April 24, 2024

Whether you’re planning on making the transition to veganism or just looking to cut down on dairy this ‘Veganuary’, you’re not alone. The number of people choosing to cut all animal produce from their diets is on the up. In fact, research suggests that the number of vegans in the UK has jumped from 150,000 to over 600,000 in just over a decade – an increase that shows no sign of slowing down. Simultaneously, sales of plant-based milks have also skyrocketed. Vanilla matcha latte with oat milk, anyone?

But, since many of us rely on dairy as a prominent source of calcium in our diets, we’ve explored whether or not there is a downside to cutting out dairy…

Why is calcium important in your diet?

Firstly, let’s get to grips with why we need calcium anyway. As registered nutritionist Uta Boellinger explains, “Most people know that calcium is important for bone health, but it has many more functions. Calcium is also found in cellular fluid, muscle and other tissue, and is incredibly important for nerve transmission and heart muscle function.”

The NHS adds that the mineral helps blood to clot normally, with adults from 19 to 64 typically requiring over 700mg of calcium each day.

What are the risks of not getting enough calcium?

“The biggest risk of calcium deficiency is loss of bone density. This is particularly significant in women over 40,” Boellinger explains. The NHS names these conditions as osteomalacia or osteoporosis. As per the National Institutes of Health, the former causes soft bones in both children and adults, and the latter causes weak, fragile bones and increases the risk of falling.

Additionally, there is a link between low calcium levels and PMS, but Boellinger warns that “the worst potential complication of low calcium would be heart issues.” Pretty important, then!

woman prepares vegetables in kitchenpinterest


Can you get enough calcium following a low-dairy/vegan diet?

Don’t worry – there’s no reason why you can’t maintain a diet that is low (or features no) dairy but remains rich in calcium. Here, Boellinger comments on the vegan-friendly foods that will contribute towards your calcium intake so you can make sure you’re staying healthy.

Vegan foods containing calcium

1. Oranges

“While fruits are often not considered the best sources of calcium, oranges are among the fruits with the highest levels. Additionally, some orange juice is fortified with calcium and vitamin D, which is crucial for calcium absorption,” Boellinger says. Don’t forget that all-important dose of vitamin C, too. As for the portion size, a small orange is thought to contain 56mg of calcium (according to the NHS), whereas an enriched glass of OJ can pack in up to 195mg.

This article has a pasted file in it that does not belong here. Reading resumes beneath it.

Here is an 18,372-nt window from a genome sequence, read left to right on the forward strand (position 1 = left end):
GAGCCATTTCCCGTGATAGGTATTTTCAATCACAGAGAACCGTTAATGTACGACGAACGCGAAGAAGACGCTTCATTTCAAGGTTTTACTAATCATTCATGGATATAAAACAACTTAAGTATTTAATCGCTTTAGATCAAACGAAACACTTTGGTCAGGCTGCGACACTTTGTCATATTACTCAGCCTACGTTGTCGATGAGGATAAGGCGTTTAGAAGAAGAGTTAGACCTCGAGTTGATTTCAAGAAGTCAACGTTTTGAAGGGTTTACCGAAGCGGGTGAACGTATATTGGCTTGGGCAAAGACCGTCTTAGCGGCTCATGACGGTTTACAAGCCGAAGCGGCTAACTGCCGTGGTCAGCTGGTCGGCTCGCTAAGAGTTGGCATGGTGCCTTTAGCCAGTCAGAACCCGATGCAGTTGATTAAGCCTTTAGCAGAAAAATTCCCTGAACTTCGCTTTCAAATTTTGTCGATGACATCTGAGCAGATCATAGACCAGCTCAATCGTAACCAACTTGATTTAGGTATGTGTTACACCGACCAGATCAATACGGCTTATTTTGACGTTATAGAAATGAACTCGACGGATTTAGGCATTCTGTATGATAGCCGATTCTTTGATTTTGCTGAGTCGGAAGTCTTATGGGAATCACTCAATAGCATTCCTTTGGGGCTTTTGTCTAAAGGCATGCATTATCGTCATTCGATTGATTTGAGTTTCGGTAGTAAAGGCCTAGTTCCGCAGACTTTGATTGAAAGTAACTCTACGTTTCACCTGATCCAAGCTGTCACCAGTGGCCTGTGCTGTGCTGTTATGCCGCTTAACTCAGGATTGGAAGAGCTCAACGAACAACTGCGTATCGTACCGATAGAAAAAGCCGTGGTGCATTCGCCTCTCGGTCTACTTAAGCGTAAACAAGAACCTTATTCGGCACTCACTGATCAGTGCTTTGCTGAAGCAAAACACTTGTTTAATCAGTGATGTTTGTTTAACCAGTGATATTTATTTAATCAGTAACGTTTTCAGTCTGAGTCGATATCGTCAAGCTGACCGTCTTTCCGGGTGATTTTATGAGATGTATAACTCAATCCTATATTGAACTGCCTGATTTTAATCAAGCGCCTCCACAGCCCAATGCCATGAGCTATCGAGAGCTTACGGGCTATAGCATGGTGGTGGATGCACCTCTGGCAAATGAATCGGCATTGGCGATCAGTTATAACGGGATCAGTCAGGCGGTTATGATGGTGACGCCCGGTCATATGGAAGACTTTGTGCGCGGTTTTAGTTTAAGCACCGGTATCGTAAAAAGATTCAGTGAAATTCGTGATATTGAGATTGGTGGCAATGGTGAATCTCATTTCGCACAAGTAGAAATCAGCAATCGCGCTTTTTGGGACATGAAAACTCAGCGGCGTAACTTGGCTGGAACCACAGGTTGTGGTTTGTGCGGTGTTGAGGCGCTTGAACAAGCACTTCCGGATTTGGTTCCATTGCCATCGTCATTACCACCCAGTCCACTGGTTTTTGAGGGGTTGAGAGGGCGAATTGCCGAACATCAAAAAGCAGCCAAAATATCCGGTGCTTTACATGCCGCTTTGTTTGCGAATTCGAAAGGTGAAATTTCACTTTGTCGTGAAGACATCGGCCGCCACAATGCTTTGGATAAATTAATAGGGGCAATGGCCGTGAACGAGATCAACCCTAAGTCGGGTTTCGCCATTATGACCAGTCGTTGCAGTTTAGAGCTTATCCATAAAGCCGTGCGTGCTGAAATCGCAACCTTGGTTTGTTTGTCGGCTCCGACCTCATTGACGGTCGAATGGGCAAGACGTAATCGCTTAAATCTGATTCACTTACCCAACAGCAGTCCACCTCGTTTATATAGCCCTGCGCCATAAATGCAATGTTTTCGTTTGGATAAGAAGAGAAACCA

2. Tofu

Whether it’s scrambled on toast or cooked crisp in place of fish, tofu is a great way to up your calcium intake. “100 grams of tofu provides up to 350mg of calcium. It’s also an excellent source of protein and so versatile to cook with, especially if you’re new to veganism. Try lightly dusting in cornflour before baking or air frying for that amazing crispy texture,” Boellinger suggests.

3. Chia seeds

“Two tablespoons of chia seeds contain 18% of the recommended daily calcium intake, along with protein, fibre and the all important omega 3 fatty acids,” Boellinger explains. “Try making a chia pudding for a quick hit, which is a great breakfast or afternoon snack.”

chia pudding with berriespinterest

Maria Korneeva

4. Figs

“Figs are another fruit that act as a source of calcium, but also contain other bone-friendly minerals including magnesium and phosphorus,” Boellinger explains. A 30g serving of dried figs contains 75mg of calcium, whilst a fresh 80g serving has 30mg. Figs also contain antioxidants and fibre – win!

5. Almonds

Let’s hear it for almonds! “A 100g serving provides a whopping 264mg of calcium, making it one of the highest non-dairy, calcium-rich foods. They make an excellent snack or can be used in cooking and baking (in the form of ground almonds). One of my favourite ways to eat them is almond butter, which is great on toast or used as a dip for apple slices,” Boellinger says.

nut butter on toast with bananas and chocolate in a kitchen settingpinterest

Juj Winn

6. Broccoli

“Broccoli is a great source of calcium, giving you around 45mg per 100g. As it’s also an excellent source of fibre and very low calorie, you can include liberal servings in your diet,” Boellinger advises. Packed with other nutrients like vitamins A to K, and minerals such as magnesium, zinc, and phosphorous, “broccoli also contains the important compound indole-3-carbinol, which has been shown to promote female hormonal balance,” she says.

7. Beans

Making a soup, stew or scrambled tofu? Consider throwing in some beans for an extra dose of calcium. Boellinger says, “Most legumes are a good source of calcium, as well as other minerals. If you’re not sure how to use them, start with tinned options as they’re easier to incorporate into your diet, although dried beans (which require soaking overnight before cooking) are one of the most budget-friendly sources of minerals, as well as protein, available.” Baked beans on toast for tea, anyone?

8. Leafy greens

“Spinach and kale are both excellent sources of calcium, with kale delivering 150mg of calcium per 100g. A really easy way to include this is to add chopped kale to your soups and stews. You can also buy it frozen, which makes it even more convenient,” says Boellinger. It also works great blended into a smoothie with a banana, almond milk and avocado (along with a scoop of your favourite vegan protein powder, if desired).

Dairy-free diet but still a calcium queen? Sorted it, hun.

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